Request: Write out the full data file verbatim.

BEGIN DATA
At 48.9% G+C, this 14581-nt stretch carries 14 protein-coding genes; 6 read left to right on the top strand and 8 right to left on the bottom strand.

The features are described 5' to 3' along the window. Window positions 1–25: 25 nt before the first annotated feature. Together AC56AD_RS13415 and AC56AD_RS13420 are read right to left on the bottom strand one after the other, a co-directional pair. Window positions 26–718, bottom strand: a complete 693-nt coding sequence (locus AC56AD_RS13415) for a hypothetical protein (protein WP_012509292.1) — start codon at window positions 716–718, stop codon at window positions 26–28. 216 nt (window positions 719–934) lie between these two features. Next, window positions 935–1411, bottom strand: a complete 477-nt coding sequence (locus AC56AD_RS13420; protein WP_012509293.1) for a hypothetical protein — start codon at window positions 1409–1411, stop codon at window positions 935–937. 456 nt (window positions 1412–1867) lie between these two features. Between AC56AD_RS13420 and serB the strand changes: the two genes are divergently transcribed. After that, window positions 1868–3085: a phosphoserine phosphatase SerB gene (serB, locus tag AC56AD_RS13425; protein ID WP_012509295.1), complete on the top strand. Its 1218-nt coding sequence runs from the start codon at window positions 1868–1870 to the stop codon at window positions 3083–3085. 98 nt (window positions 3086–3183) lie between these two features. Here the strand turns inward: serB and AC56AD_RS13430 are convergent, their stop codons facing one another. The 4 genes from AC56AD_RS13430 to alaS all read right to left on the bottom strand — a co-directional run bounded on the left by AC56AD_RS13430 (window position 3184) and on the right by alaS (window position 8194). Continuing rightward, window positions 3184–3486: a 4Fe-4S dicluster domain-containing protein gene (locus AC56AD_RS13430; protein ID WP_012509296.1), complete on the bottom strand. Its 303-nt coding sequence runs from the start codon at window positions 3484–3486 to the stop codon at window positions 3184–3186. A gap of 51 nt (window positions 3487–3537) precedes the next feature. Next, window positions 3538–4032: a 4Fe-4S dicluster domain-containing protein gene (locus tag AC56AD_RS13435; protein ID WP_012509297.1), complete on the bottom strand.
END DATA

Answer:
At 48.9% G+C, this 14581-nt stretch carries 14 protein-coding genes; 6 read left to right on the top strand and 8 right to left on the bottom strand.

The features are described 5' to 3' along the window. Window positions 1–25: 25 nt before the first annotated feature. Together AC56AD_RS13415 and AC56AD_RS13420 are read right to left on the bottom strand one after the other, a co-directional pair. Window positions 26–718, bottom strand: a complete 693-nt coding sequence (locus AC56AD_RS13415) for a hypothetical protein (protein WP_012509292.1) — start codon at window positions 716–718, stop codon at window positions 26–28. 216 nt (window positions 719–934) lie between these two features. Next, window positions 935–1411, bottom strand: a complete 477-nt coding sequence (locus AC56AD_RS13420; protein WP_012509293.1) for a hypothetical protein — start codon at window positions 1409–1411, stop codon at window positions 935–937. 456 nt (window positions 1412–1867) lie between these two features. Between AC56AD_RS13420 and serB the strand changes: the two genes are divergently transcribed. After that, window positions 1868–3085: a phosphoserine phosphatase SerB gene (serB, locus tag AC56AD_RS13425; protein ID WP_012509295.1), complete on the top strand. Its 1218-nt coding sequence runs from the start codon at window positions 1868–1870 to the stop codon at window positions 3083–3085. 98 nt (window positions 3086–3183) lie between these two features. Here the strand turns inward: serB and AC56AD_RS13430 are convergent, their stop codons facing one another. The 4 genes from AC56AD_RS13430 to alaS all read right to left on the bottom strand — a co-directional run bounded on the left by AC56AD_RS13430 (window position 3184) and on the right by alaS (window position 8194). Continuing rightward, window positions 3184–3486: a 4Fe-4S dicluster domain-containing protein gene (locus AC56AD_RS13430; protein ID WP_012509296.1), complete on the bottom strand. Its 303-nt coding sequence runs from the start codon at window positions 3484–3486 to the stop codon at window positions 3184–3186. A gap of 51 nt (window positions 3487–3537) precedes the next feature. Next, window positions 3538–4032: a 4Fe-4S dicluster domain-containing protein gene (locus tag AC56AD_RS13435; protein ID WP_012509297.1), complete on the bottom strand.